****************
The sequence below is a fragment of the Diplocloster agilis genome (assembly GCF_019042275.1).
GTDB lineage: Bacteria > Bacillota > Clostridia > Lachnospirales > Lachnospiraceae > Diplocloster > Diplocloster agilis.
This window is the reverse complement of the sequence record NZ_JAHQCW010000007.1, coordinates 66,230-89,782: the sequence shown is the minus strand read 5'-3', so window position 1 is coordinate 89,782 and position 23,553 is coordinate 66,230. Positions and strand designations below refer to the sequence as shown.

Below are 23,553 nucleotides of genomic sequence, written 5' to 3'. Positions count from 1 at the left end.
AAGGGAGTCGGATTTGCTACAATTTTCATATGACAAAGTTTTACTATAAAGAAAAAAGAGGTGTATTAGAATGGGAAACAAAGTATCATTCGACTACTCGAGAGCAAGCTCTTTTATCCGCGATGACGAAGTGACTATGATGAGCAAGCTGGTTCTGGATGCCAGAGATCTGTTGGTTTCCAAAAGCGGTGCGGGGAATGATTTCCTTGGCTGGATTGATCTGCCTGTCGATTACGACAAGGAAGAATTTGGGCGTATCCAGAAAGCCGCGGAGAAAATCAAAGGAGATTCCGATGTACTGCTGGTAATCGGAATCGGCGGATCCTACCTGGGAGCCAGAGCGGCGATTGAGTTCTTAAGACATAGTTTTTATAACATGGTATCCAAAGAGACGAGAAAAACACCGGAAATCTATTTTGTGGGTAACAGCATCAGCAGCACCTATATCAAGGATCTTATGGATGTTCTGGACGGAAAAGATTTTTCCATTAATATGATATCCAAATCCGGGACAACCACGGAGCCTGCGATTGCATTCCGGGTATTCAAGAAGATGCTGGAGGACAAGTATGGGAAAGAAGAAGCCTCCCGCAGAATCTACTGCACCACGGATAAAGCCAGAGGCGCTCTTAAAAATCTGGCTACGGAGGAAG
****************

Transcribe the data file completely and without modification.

The sequence below is a fragment of the Diplocloster agilis genome (assembly GCF_019042275.1).
GTDB lineage: Bacteria > Bacillota > Clostridia > Lachnospirales > Lachnospiraceae > Diplocloster > Diplocloster agilis.
This window is the reverse complement of the sequence record NZ_JAHQCW010000007.1, coordinates 66,230-89,782: the sequence shown is the minus strand read 5'-3', so window position 1 is coordinate 89,782 and position 23,553 is coordinate 66,230. Positions and strand designations below refer to the sequence as shown.

Below are 23,553 nucleotides of genomic sequence, written 5' to 3'. Positions count from 1 at the left end.
AAGGGAGTCGGATTTGCTACAATTTTCATATGACAAAGTTTTACTATAAAGAAAAAAGAGGTGTATTAGAATGGGAAACAAAGTATCATTCGACTACTCGAGAGCAAGCTCTTTTATCCGCGATGACGAAGTGACTATGATGAGCAAGCTGGTTCTGGATGCCAGAGATCTGTTGGTTTCCAAAAGCGGTGCGGGGAATGATTTCCTTGGCTGGATTGATCTGCCTGTCGATTACGACAAGGAAGAATTTGGGCGTATCCAGAAAGCCGCGGAGAAAATCAAAGGAGATTCCGATGTACTGCTGGTAATCGGAATCGGCGGATCCTACCTGGGAGCCAGAGCGGCGATTGAGTTCTTAAGACATAGTTTTTATAACATGGTATCCAAAGAGACGAGAAAAACACCGGAAATCTATTTTGTGGGTAACAGCATCAGCAGCACCTATATCAAGGATCTTATGGATGTTCTGGACGGAAAAGATTTTTCCATTAATATGATATCCAAATCCGGGACAACCACGGAGCCTGCGATTGCATTCCGGGTATTCAAGAAGATGCTGGAGGACAAGTATGGGAAAGAAGAAGCCTCCCGCAGAATCTACTGCACCACGGATAAAGCCAGAGGCGCTCTTAAAAATCTGGCTACGGAGGAAG